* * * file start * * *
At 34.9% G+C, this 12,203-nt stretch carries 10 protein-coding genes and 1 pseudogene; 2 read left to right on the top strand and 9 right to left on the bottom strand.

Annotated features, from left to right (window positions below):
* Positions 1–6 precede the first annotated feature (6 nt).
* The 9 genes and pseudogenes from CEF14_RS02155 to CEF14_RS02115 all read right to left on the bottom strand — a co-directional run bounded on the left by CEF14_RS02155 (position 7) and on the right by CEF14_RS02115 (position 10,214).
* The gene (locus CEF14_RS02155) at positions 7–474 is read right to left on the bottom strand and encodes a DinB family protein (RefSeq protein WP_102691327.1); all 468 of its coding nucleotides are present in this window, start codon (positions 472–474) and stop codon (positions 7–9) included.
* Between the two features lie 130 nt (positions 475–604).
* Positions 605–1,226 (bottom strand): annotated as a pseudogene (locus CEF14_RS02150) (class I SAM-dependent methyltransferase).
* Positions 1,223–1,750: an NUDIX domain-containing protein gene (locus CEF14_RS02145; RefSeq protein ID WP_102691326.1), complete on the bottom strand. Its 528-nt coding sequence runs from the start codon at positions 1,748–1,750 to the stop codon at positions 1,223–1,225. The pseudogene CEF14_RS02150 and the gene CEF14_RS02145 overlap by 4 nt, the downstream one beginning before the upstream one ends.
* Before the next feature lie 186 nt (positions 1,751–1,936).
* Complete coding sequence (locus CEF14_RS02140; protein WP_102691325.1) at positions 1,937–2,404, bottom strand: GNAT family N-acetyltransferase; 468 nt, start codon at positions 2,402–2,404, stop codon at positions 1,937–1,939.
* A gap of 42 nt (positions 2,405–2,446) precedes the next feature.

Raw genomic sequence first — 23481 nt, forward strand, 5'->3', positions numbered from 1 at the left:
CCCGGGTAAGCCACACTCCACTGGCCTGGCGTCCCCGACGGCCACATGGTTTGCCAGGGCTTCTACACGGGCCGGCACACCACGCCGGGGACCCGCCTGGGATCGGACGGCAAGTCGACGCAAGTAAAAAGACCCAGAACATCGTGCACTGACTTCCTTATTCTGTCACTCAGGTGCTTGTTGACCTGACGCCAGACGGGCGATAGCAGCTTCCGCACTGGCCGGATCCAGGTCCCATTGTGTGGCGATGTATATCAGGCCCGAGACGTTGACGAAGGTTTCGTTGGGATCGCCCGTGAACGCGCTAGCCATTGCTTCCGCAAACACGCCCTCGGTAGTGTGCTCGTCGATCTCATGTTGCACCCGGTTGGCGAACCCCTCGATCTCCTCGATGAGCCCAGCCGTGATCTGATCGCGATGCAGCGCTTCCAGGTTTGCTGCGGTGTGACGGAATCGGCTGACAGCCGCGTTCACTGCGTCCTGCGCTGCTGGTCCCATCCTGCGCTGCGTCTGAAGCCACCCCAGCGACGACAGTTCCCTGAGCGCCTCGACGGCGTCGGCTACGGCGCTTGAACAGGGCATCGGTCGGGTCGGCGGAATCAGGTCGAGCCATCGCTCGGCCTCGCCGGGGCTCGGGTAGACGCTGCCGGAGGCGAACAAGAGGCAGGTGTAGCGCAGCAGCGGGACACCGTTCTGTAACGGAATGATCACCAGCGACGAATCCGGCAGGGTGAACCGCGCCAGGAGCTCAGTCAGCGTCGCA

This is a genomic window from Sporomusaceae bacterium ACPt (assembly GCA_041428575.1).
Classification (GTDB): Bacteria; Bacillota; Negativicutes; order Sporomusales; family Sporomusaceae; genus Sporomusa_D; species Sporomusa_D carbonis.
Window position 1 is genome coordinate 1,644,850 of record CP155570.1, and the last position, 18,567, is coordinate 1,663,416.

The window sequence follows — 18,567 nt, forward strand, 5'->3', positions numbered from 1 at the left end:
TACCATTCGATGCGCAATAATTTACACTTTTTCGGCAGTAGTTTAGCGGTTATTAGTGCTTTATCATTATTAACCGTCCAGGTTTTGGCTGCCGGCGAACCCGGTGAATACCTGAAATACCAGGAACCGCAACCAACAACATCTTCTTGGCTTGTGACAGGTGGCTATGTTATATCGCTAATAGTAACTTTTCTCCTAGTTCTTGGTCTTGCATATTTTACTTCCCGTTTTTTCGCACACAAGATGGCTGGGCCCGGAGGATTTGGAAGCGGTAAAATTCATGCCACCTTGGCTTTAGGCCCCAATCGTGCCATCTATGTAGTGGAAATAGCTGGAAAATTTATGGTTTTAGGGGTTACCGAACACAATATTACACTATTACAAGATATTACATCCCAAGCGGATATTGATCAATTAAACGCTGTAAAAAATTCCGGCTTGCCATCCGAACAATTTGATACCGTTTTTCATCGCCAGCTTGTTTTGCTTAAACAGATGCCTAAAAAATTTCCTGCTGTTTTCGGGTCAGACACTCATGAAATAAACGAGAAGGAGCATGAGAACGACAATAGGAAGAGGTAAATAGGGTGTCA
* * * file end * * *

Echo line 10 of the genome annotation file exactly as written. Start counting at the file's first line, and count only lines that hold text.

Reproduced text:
* Complete coding sequence (locus CEF14_RS02140; protein WP_102691325.1) at positions 1,937–2,404, bottom strand: GNAT family N-acetyltransferase; 468 nt, start codon at positions 2,402–2,404, stop codon at positions 1,937–1,939.